It’s mid-afternoon. My toddler is overtired – beyond ready for a nap, and I fear close to melting down. She’s struggling with EVERYTHING. It’s too hot inside, and yet also too cold. Her tangerine is too juicy, and it’s in the “wrong” bowl. I moved her baby doll – not cool. She’s disagreeable about everything, and starting to whine and cry. She just needs to get some rest of course, but “doesn’t want to take a nap.” A melting down toddler can lead to a melting down adult, and it’s easy to fall into throwing the whining and demanding back at them. It seems like getting the nap to happen is just going to be a battle. Instead, I take some deep breaths and choose to connect. “I’m tired,” I say. “I think I’m going to get some rest. I want to go out and see our friends tonight, and I need energy to do that.” She softens. “Mama, I’m sleepy too. I want to take a nap just like you.” Which leads me to the best, easiest, hardest, and most effective parenting tip:
BE what you want to SEE
Quite a combo right?! Well it’s true. YOU are the biggest influence on your child. Use it for good, and to the advantage of both you and your child. Tired of repeating yourself, not getting results, or perhaps worse – resorting to threats and punishments? Try being the example instead.
That’s it! Struggling to get your child to eat more veggies? Pile them on your plate at every opportunity. Try a new one at the store or farmer’s market. Cook something different. Want your child to say please and thank you? Take the opportunity to do so yourself: to your child, your partner, your friends/family, your morning barista, and anyone else you come across. So much better than the typical “What do you say now???” Want your child to be kind, generous and giving? Well, work on yourself and demonstrate what you want to see. This can work for pretty much anything.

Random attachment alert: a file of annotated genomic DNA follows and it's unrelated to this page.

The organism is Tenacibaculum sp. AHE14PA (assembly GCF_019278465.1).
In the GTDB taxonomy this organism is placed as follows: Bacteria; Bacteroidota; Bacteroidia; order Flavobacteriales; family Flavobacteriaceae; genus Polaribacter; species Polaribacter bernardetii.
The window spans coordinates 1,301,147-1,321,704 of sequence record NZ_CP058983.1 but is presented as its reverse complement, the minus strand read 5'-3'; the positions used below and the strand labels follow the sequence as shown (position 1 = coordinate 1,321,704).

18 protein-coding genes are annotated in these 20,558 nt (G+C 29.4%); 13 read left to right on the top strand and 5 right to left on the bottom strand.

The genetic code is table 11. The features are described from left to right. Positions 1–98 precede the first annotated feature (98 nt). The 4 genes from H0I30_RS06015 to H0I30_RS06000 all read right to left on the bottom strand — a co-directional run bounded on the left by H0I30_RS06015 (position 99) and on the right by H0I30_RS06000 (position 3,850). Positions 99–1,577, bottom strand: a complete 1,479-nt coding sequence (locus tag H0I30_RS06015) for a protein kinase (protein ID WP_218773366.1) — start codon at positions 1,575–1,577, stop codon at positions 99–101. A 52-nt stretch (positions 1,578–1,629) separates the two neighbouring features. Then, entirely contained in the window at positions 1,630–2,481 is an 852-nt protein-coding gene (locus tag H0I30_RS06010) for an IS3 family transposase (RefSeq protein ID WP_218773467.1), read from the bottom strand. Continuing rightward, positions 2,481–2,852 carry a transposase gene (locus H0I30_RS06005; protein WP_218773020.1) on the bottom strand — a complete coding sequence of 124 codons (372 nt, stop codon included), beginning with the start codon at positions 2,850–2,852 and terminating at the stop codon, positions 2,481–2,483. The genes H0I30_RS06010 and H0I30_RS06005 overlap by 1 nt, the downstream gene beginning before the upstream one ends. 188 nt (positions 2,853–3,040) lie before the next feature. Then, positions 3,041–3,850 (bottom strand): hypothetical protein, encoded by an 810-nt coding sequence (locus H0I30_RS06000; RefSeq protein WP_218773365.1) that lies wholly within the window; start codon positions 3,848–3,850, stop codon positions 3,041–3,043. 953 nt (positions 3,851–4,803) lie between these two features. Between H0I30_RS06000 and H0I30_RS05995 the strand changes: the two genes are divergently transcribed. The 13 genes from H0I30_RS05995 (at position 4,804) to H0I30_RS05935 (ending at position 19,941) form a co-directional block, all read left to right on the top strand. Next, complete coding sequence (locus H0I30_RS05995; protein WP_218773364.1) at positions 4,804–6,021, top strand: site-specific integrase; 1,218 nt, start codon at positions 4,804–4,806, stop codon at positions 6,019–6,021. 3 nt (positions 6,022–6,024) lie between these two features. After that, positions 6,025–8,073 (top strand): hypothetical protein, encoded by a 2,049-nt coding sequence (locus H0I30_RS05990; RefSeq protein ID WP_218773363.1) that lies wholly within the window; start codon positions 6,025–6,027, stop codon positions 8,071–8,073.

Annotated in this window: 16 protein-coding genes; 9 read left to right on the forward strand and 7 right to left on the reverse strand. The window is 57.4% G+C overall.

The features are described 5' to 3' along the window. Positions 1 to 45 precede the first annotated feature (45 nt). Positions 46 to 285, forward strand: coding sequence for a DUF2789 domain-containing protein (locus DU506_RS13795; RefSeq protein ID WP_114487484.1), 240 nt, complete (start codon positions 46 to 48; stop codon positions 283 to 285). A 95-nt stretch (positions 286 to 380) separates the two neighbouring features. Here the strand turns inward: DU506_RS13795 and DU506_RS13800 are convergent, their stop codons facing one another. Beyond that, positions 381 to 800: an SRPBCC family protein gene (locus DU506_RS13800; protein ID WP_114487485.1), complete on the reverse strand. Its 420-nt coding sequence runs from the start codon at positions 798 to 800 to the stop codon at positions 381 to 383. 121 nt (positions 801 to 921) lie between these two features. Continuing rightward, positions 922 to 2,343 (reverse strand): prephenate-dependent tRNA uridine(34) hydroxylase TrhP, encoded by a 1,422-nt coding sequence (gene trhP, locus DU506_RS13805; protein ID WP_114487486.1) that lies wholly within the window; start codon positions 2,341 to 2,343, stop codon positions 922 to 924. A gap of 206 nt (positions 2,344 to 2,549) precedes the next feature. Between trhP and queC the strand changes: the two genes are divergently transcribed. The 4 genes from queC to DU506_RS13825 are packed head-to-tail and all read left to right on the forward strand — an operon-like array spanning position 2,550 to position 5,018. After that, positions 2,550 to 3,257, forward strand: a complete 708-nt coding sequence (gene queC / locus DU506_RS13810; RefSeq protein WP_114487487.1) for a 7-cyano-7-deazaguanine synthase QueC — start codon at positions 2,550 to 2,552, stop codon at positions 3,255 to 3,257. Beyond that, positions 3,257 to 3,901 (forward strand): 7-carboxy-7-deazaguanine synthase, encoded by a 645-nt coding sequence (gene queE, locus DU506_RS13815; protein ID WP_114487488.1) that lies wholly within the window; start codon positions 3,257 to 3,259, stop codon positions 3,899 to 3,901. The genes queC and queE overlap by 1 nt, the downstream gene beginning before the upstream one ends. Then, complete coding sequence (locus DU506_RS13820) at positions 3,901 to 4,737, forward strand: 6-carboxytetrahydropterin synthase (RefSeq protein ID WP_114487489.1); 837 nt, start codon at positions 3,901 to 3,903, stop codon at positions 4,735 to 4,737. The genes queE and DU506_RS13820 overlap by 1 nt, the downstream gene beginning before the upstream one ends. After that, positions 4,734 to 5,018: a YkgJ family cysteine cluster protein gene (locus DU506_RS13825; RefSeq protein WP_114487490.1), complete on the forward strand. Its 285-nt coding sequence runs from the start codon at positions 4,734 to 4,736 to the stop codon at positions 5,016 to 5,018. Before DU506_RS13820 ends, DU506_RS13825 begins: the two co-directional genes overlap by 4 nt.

While this technique is simple (some would even call it “lazy parenting”) it is also HARD. It can feel hard to be on all the time. Certainly we are more developed than our young children, but difficult times can still bring out the worst in us. However – these are the most important times to keep it together. Being calm, centered, and focused under pressure shows your child how to deal with less than ideal situations both now and later on in their future. Powerful stuff. It may seem like this is harder, slower, and not as effective as shouting your demands. However, it’s a kinder, gentler, approach and gets a genuine buy-in from your child. I don’t want to discount how difficult this technique can be sometimes. I find it helpful to remember the long view: you’re setting your child up for life. Your momentary frustrations aren’t likely to matter in the long run…but the way you choose to deal with them just may.
Which is why it’s the best parenting tip. Why does it work? Because your child chooses the desired behavior, not you. You are clearly influencing their decision with your own behaviors, but it’s ultimately your child choosing for themselves how they want to be. While this may not seem like such a big deal, it’s the basis for intrinsic vs extrinsic motivation. Intrinsic motivation means they are making choices from the basis of their own desires, from their assessment of the situation or their own joy, ideals, desires. Extrinsic motivation means they are doing something because they are seeking rewards or avoiding punishment, or to please you as the parent. With the ultimate goal of raising a child with honesty, integrity, and value based living, fostering intrinsic motivation is your best bet.
Sometimes – you just want your child to GO TO SLEEP. There is a humorous but not child friendly book inspired by just that! However -what is truly amazing is that when you set the example, get the buy-in, and finally settle down for the nap in peace, there’s an awesome adventure called LIFE just waiting for you when nap time is over.
Have you tried this? Experiences to share? Please do! We would love to hear about them.